But there are a few coronavirus stocks out there that still look intriguing — if investors know where to look. And these three stocks look more intriguing recent news.
InvestorPlace – Stock Market News, Stock Advice & Trading Tips
After months of stalled negotiations, a federal stimulus bill seems at least possible. President Donald Trump has expressed some support for a $1.5 trillion plan released by a bipartisan caucus in the House of Representatives.
A package of that size can create some winners. Here are three of them:
- Lakeland Industries (NASDAQ:LAKE)
- Owens & Minor (NYSE:OMI)
- Dollar General (NYSE:DG)
Coronavirus Stocks to Buy: Lakeland Industries (LAKE)
Source: BAO-Images Bildagentur / Shutterstock.com
When the pandemic first came into broader view, personal protective equipment manufacturers like Lakeland were the early winners. LAKE stock, along with peer Alpha Pro Tech (NYSEAMERICAN:APT) actually saw something like a bubble in late February.
It’s possible that frenzied trading still colors the LAKE story in the minds of some investors — because the stock at this point seems too cheap. Earnings for the first half of fiscal 2021 (ending January) have been unsurprisingly spectacular. Lakeland has earned $2.23 per diluted share in the first six months, against just 11 cents the year before.
The question is whether that demand will persist. Certainly, there will be some tapering as normalcy returns. But Lakeland profits almost certainly don’t go back to past levels. The company has won a significant amount of new customers, as a worldwide manufacturing footprint has allowed it to fill orders others can’t. Many of those new customers, as Lakeland management has noted, won’t go back to relying on a single supplier.
Margins have improved and plans for fewer products going forward should maintain some of that improvement. Meanwhile, the pandemic has hit demand for Lakeland’s industrial products, and that demand should return as normalcy does.
This still should be a company that can easily earn $1 per share annually going forward, which makes a current price below $21. And the stimulus bill could be a boon for Lakeland. State and local governments, in particular, need help to rebuild depleted PPE inventories. The federal government likely has to provide that help.
If it does, strong earnings continue into the second half of this year and calendar 2021. And if Lakeland keeps earning over $1 per quarter, instead of annually, LAKE stock isn’t going to stay near $20.
Owens & Minor (OMI)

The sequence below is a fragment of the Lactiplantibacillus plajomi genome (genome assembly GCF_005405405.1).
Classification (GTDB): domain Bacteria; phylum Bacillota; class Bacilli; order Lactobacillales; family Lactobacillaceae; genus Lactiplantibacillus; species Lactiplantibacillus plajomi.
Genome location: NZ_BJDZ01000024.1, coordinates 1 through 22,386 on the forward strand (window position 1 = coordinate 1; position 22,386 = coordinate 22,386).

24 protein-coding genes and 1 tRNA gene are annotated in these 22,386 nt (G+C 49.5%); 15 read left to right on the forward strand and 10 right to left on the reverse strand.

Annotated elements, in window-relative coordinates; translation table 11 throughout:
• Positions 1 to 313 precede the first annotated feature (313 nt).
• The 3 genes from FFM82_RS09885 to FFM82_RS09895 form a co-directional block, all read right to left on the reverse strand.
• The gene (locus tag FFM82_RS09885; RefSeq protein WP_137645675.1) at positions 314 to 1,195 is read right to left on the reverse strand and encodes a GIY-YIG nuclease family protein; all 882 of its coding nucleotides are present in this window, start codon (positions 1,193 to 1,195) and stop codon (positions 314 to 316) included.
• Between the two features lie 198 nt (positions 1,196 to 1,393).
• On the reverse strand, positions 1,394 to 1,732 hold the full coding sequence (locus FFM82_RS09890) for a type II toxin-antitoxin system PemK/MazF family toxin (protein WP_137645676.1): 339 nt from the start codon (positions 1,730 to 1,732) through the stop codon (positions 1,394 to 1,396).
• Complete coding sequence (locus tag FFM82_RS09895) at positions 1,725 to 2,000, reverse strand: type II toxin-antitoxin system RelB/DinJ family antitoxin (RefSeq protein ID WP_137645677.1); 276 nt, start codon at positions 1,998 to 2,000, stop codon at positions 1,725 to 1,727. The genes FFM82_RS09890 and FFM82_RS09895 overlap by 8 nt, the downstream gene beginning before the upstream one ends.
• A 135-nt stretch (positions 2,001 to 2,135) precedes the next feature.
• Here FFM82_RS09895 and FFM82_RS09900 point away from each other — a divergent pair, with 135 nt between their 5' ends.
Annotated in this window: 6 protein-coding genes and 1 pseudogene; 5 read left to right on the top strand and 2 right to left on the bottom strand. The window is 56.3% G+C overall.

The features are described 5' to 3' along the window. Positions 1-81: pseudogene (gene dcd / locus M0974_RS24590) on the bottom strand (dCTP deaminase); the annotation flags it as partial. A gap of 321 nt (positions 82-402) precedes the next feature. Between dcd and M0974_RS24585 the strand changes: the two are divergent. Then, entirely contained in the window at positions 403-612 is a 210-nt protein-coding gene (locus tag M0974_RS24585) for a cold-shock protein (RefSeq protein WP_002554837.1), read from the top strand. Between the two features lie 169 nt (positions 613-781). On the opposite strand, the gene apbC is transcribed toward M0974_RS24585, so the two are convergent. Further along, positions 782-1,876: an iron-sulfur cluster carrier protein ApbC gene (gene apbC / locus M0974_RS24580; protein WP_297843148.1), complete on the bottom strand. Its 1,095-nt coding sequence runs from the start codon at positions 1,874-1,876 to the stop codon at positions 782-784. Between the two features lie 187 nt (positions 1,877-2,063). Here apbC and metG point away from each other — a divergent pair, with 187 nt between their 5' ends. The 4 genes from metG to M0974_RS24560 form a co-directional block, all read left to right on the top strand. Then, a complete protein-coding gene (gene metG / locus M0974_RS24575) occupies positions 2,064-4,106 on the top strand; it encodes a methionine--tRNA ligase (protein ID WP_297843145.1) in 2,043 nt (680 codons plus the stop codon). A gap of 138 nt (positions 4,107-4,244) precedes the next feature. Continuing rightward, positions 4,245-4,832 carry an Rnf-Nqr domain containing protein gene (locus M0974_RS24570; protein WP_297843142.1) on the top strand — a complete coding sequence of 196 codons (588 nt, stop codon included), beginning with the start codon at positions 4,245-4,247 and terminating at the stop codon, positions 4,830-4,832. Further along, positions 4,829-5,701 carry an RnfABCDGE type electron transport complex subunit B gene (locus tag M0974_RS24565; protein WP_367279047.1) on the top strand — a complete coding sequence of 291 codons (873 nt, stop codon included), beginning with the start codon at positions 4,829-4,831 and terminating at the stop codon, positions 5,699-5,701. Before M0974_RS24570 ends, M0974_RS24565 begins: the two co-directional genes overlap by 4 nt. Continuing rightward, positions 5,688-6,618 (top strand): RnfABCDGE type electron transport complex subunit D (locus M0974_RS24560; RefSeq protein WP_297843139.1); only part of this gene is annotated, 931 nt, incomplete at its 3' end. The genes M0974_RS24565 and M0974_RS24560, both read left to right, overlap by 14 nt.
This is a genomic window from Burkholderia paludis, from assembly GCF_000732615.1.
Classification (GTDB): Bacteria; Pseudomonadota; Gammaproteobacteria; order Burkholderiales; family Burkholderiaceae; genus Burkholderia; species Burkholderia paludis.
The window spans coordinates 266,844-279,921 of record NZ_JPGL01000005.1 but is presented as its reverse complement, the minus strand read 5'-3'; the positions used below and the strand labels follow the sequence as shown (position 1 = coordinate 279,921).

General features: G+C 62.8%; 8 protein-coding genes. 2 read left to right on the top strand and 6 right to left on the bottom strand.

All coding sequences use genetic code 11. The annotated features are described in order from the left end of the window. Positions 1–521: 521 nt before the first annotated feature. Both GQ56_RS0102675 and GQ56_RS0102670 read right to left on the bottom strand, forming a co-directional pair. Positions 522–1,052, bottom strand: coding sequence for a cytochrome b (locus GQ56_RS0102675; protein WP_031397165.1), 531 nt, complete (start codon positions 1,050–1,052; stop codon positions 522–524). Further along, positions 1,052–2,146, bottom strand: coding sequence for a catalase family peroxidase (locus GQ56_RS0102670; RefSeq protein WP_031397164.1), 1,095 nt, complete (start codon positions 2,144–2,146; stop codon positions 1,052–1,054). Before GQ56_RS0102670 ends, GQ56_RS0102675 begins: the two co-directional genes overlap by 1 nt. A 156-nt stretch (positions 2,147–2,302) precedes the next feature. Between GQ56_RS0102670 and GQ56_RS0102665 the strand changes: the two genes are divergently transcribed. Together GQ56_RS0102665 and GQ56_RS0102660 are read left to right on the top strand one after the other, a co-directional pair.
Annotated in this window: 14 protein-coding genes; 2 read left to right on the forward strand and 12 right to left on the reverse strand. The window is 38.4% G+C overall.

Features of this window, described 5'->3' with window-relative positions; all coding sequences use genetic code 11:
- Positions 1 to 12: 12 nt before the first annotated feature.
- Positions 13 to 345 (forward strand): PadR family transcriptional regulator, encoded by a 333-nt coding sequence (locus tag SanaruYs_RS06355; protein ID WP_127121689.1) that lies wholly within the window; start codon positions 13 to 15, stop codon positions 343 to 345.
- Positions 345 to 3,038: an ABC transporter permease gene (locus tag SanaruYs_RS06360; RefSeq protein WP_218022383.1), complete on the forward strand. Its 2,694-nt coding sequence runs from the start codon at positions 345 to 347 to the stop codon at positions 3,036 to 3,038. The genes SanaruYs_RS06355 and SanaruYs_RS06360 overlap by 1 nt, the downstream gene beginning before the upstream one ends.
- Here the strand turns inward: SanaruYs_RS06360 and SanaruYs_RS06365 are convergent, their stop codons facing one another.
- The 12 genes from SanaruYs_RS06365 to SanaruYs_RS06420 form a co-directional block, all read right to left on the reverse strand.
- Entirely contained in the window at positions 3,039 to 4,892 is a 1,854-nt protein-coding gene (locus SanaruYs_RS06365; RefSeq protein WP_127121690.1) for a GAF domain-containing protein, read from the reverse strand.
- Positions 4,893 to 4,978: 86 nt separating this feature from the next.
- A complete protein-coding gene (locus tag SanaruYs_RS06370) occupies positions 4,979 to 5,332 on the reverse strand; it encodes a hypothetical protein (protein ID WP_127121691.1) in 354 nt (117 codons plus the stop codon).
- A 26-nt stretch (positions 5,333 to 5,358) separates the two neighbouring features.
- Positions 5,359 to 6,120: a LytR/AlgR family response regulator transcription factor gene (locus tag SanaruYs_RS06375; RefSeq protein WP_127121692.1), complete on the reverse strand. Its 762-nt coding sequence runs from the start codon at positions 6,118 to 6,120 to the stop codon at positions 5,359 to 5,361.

Source: theskaman306 / Shutterstock.com
The same catalyst holds for Owens & Minor, which too produces personal protective equipment. The company already has a significant contract with the U.S. government and could be well-positioned to garner additional business if local and state funding improves.
That aside, however, the two stories are quite different. Owens & Minor’s core business is in medical distribution — and that business has been under pressure for some time. The risk is that those struggles offset PPE growth.
That risk is amplified by O&M’s balance sheet — which too is very different. Lakeland paid off all its debt in the second quarter, while Owens & Minor still has significant borrowings to repay.
Of course, that risk creates reward as well. OMI’s leverage means more upside is possible on relatively modest changes in the valuation of the overall business. Indeed, that’s already played out: the stock has nearly tripled over the last year. It’s outperformed LAKE even though the PPE tailwind hits a far smaller portion of its business.
That can continue if PPE demand stays elevated. And so, while LAKE from here looks like the more attractive play on the two given its focus, OMI has the higher potential rewards given its leverage.
Dollar General (DG)
Source: Jonathan Weiss / Shutterstock.com
Investors might not think of Dollar General as a coronavirus stock. But they should. The company has seen much the same tailwind as grocers like Kroger (NYSE:KR), with “stay at home” orders driving demand.
Dollar General, however, focuses more on a lower-income demographic. That’s a demographic that would benefit most directly from further stimulus checks, which seem almost certain to be a part of any relief package. Indeed, the checks helped fiscal Q1 and Q2 results.
Those results have helped send DG stock to all-time highs. New stimulus likely means new highs as well.
And even if the stimulus doesn’t arrive, or is smaller than hoped, investors still own one of the country’s best retailers. Valuation is reasonable as well, at less than 21x forward earnings. There are other coronavirus stocks that get much more attention, but there are few more worth owning than DG.
On the date of publication, Vince Martin held a long position in LAKE.
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The post 3 Coronavirus Stocks to Buy if a Relief Bill Gets Done appeared first on InvestorPlace.